Source:

Nursing2015

August 2008, Volume 38 Number 8 , p 11 - 11 [FREE]

Author

  • Joy Ufema RN, MS

Abstract

 

I work in a long-term-care facility. Many of the residents have lived here for years, but only a few have made funeral arrangements, even though they see fellow residents die. Do you think the nursing staff needs to initiate a conversation about this? -J. E., MISS.

 

Because this is such personal business, I'd want to know what the harm is of avoiding the task. There's a saying that man can no more look steadily at death than he can stare at the sun. Some people simply choose to ignore their mortality and leave the "final arrangements" to others. At worst, the survivors will be left to make decisions more in line with their own wishes than that of the deceased.

 

I have a friend whose father owned an auto repair business and did all the ordering, billing, and bookkeeping. Shortly before his planned retirement, he was diagnosed with a rare blood disorder. When he learned that his condition was terminal, he assured everyone that the business was in order. But after his death, the family found to their dismay that he hadn't kept up with invoices, orders, or bills. The business was a mess.

 

In contrast, another acquaintance who learned that she had pancreatic cancer began planning the dispersal of her possessions, even labeling each piece of furniture with the intended heir's name. She also planned her funeral down to the last detail, including who could take home the floral arrangements. She went so far as to place tip money in an envelope for the waitress at the after-funeral luncheon.

 

So you see, some of us can look more steadily at the "sun" than others. We all cope with our impending mortality in different ways, and it would be unkind to make a judgment.

I work in a long-term-care facility. Many of the residents have lived here for years, but only a few have made funeral arrangements, even though they see fellow residents die. Do you think the nursing staff needs to initiate a conversation about this? -J. E., MISS.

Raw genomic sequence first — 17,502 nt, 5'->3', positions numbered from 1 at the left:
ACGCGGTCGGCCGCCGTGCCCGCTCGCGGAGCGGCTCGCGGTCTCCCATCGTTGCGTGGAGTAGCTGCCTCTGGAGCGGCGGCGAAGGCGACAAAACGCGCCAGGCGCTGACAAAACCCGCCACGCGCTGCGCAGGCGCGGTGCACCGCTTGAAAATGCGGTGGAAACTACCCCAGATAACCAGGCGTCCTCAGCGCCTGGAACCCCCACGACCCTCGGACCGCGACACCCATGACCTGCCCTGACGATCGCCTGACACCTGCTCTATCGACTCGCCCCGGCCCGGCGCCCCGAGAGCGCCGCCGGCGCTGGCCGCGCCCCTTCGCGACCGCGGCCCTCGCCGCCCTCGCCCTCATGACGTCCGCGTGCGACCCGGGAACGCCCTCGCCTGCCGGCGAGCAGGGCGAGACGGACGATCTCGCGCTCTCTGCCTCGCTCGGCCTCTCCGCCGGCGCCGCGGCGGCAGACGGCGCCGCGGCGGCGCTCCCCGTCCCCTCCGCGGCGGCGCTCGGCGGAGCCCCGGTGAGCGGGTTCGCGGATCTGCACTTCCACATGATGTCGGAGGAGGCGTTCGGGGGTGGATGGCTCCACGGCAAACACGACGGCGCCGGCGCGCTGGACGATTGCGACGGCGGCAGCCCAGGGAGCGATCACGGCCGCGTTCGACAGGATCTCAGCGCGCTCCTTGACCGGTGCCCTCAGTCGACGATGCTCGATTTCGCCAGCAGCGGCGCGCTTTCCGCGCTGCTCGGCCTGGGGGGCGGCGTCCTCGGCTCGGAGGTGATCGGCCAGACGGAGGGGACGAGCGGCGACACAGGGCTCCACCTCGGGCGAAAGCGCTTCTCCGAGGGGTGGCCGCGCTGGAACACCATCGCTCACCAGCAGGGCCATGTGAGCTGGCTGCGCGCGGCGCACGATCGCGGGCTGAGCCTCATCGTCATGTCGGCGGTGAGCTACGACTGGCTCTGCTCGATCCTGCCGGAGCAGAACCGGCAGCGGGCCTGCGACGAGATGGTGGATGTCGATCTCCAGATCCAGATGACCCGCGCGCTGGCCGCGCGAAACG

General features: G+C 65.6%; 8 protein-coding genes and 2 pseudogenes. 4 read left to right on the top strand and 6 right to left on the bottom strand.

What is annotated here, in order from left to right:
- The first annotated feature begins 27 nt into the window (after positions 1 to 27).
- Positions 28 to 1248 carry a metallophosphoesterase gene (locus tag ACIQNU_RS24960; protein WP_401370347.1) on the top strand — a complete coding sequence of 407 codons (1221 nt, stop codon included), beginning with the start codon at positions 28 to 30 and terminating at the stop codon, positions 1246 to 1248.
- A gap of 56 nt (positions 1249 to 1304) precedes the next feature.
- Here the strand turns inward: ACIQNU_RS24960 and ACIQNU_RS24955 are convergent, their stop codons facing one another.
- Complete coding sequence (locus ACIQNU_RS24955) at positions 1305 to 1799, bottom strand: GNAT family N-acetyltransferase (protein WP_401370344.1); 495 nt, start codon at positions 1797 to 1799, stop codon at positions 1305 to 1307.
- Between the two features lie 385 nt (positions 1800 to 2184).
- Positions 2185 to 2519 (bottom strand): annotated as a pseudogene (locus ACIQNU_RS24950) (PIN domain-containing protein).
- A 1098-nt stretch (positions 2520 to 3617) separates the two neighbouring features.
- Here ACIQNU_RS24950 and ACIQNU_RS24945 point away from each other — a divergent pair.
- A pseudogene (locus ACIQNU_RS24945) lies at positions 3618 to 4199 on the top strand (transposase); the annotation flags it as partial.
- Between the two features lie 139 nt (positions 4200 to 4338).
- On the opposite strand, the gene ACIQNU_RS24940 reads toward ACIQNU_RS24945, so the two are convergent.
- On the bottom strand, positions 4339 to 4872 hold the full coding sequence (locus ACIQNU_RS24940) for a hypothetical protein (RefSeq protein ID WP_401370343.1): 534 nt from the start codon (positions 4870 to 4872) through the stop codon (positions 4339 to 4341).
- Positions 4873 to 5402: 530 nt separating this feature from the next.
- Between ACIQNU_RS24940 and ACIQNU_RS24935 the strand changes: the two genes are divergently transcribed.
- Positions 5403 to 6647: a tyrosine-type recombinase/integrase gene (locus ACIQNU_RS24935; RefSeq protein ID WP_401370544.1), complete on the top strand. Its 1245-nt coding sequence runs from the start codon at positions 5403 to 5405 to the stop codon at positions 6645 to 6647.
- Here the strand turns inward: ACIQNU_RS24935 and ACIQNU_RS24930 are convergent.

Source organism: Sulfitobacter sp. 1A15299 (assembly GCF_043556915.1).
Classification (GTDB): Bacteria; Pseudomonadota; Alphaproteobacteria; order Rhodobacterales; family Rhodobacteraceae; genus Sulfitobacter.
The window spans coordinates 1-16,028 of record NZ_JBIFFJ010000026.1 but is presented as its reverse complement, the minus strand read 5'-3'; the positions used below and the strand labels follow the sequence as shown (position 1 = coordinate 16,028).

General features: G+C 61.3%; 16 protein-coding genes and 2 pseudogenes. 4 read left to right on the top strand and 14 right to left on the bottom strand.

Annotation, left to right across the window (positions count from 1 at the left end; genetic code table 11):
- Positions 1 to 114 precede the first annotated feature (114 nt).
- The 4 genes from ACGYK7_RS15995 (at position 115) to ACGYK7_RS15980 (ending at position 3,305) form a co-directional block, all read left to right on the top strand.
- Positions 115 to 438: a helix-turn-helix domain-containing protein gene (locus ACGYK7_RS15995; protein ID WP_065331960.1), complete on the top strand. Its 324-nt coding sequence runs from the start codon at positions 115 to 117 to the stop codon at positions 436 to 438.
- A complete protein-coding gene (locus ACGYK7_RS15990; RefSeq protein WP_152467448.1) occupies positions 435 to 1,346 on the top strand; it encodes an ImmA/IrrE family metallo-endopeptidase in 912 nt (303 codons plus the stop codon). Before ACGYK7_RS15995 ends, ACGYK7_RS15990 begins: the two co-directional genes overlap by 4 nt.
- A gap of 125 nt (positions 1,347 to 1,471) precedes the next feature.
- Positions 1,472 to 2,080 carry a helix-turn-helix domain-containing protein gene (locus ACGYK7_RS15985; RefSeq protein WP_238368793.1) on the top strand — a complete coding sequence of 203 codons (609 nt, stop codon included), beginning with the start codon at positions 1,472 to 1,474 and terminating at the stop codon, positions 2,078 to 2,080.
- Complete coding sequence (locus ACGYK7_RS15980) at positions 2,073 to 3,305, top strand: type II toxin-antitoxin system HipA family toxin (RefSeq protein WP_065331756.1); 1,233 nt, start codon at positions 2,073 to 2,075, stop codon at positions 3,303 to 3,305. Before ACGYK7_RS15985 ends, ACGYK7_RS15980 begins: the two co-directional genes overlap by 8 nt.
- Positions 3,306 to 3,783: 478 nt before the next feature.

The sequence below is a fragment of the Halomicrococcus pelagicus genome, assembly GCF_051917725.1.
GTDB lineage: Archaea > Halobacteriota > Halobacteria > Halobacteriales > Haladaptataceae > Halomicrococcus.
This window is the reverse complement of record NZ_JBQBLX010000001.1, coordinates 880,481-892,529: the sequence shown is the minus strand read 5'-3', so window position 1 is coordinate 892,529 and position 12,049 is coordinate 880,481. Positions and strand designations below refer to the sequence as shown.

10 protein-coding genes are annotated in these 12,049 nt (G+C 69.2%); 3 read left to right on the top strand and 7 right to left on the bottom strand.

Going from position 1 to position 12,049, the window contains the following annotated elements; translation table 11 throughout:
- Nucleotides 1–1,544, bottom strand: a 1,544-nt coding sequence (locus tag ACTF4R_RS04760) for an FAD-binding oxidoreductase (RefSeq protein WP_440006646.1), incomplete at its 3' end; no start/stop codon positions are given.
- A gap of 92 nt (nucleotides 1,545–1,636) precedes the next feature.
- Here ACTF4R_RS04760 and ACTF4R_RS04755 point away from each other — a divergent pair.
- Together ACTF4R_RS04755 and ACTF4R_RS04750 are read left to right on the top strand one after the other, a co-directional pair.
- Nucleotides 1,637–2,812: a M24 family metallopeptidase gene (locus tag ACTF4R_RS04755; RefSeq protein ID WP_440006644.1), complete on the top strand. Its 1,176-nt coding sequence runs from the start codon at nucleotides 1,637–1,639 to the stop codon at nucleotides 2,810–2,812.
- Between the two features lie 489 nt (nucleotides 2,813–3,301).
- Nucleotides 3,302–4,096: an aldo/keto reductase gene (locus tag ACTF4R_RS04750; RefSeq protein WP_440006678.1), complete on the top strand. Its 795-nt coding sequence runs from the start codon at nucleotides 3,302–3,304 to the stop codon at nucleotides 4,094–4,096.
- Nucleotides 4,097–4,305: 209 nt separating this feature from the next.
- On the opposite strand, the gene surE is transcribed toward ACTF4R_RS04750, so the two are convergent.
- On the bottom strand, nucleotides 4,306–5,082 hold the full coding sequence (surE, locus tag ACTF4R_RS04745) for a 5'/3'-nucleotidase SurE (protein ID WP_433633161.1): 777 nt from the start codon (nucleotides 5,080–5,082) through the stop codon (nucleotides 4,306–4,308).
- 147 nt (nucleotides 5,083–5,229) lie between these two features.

Because this is such personal business, I'd want to know what the harm is of avoiding the task. There's a saying that man can no more look steadily at death than he can stare at the sun. Some people simply choose to ignore their mortality and leave the "final arrangements" to others. At worst, the survivors will be left to make decisions more in line with their own wishes than that of the deceased.

I have a friend whose father owned an auto repair business and did all the ordering, billing, and bookkeeping. Shortly before his planned retirement, he was diagnosed with a rare blood disorder. When he learned that his condition was terminal, he assured everyone that the business was in order. But after his death, the family found to their dismay that he hadn't kept up with invoices, orders, or bills. The business was a mess.

In contrast, another acquaintance who learned that she had pancreatic cancer began planning the dispersal of her possessions, even labeling each piece of furniture with the intended heir's name. She also planned her funeral down to the last detail, including who could take home the floral arrangements. She went so far as to place tip money in an envelope for the waitress at the after-funeral luncheon.

So you see, some of us can look more steadily at the "sun" than others. We all cope with our impending mortality in different ways, and it would be unkind to make a judgment.